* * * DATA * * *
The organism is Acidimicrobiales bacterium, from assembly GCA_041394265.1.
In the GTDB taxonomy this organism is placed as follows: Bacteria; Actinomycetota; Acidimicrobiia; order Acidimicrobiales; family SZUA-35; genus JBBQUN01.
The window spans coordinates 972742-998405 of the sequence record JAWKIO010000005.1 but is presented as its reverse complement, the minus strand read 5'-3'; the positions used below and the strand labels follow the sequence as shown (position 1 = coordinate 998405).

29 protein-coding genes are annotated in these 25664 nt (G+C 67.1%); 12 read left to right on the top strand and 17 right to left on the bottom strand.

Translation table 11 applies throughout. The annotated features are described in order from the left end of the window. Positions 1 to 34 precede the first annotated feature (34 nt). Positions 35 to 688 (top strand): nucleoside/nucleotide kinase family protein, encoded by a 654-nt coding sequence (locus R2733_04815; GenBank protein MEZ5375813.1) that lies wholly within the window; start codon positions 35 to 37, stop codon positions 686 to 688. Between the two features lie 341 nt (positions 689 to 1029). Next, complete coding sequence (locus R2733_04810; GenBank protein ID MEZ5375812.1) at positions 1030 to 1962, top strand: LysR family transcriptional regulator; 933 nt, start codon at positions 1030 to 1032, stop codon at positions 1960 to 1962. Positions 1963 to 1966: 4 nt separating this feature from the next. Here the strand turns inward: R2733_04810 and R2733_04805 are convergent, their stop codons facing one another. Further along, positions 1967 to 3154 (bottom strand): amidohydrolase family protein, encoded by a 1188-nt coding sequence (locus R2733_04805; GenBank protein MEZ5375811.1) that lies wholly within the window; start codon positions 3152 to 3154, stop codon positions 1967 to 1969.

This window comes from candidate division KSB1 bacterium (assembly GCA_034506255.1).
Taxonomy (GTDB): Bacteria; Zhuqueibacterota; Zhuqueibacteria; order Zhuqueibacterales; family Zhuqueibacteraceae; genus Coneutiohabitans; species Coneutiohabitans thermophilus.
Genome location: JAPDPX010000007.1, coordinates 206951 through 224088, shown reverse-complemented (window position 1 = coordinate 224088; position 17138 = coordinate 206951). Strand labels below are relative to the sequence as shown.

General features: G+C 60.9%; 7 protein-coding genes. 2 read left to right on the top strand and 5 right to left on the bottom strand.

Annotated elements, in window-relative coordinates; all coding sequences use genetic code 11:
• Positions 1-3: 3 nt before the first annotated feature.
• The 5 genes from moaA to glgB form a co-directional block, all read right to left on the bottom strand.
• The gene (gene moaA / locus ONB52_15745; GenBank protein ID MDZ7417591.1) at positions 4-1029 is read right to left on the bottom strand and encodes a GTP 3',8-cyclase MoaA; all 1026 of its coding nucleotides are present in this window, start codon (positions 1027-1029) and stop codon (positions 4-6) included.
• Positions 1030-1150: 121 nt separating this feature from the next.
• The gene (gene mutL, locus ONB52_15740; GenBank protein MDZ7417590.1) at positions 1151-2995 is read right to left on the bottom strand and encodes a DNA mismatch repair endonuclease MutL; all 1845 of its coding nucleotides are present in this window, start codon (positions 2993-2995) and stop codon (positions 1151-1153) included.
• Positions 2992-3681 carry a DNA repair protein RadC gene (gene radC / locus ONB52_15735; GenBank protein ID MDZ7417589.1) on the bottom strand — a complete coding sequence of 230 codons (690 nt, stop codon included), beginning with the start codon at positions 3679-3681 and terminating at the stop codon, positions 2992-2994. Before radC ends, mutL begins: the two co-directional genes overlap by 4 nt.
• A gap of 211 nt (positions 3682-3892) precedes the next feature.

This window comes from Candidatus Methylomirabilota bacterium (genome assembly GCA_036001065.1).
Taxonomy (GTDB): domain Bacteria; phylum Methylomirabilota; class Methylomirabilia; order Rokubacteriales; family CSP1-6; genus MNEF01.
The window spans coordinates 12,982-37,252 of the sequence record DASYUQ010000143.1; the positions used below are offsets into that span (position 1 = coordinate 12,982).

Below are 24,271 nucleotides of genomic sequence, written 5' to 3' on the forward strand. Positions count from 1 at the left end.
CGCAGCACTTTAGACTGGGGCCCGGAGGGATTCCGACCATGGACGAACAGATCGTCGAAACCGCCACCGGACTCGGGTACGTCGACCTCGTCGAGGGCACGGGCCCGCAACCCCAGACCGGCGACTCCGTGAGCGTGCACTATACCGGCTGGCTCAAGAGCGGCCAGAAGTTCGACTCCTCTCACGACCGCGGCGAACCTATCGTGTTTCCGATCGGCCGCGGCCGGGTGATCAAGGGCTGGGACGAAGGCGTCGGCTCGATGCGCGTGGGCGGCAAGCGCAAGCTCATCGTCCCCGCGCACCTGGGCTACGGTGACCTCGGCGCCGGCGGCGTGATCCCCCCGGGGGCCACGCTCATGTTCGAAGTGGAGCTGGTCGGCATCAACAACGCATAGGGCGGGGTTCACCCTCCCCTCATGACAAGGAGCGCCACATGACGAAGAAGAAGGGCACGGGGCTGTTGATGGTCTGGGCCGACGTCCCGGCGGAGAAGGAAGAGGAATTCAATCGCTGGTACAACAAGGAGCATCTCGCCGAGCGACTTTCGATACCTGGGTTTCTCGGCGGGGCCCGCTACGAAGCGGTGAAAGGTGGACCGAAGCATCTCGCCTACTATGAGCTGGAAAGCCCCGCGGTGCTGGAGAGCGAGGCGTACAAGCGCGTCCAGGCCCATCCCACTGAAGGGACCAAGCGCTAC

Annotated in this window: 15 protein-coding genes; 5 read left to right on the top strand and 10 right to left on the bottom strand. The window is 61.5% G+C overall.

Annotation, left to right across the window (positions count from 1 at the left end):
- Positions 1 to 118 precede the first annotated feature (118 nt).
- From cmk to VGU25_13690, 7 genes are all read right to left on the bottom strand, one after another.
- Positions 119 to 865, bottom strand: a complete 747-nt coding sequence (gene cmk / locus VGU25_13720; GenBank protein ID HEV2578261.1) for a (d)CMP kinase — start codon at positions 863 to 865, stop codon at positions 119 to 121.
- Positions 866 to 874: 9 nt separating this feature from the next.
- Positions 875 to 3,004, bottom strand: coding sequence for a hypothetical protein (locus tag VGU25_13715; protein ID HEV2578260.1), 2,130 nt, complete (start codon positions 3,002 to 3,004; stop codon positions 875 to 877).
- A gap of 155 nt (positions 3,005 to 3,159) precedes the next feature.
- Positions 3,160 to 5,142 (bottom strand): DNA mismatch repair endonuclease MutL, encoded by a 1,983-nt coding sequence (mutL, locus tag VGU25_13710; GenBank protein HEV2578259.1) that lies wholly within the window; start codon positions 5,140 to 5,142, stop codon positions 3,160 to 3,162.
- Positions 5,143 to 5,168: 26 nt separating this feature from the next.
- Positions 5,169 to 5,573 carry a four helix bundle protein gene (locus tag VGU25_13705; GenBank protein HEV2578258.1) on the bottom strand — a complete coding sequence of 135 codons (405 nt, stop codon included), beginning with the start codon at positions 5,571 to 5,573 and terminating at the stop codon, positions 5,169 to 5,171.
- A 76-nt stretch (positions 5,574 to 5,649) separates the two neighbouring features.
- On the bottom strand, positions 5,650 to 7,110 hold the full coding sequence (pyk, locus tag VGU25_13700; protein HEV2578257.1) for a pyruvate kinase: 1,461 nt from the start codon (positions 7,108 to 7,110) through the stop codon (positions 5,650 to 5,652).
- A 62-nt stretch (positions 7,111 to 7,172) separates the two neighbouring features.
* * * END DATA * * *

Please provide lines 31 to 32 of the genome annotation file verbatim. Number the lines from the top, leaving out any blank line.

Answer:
- Positions 3,160 to 5,142 (bottom strand): DNA mismatch repair endonuclease MutL, encoded by a 1,983-nt coding sequence (mutL, locus tag VGU25_13710; GenBank protein HEV2578259.1) that lies wholly within the window; start codon positions 5,140 to 5,142, stop codon positions 3,160 to 3,162.
- Positions 5,143 to 5,168: 26 nt separating this feature from the next.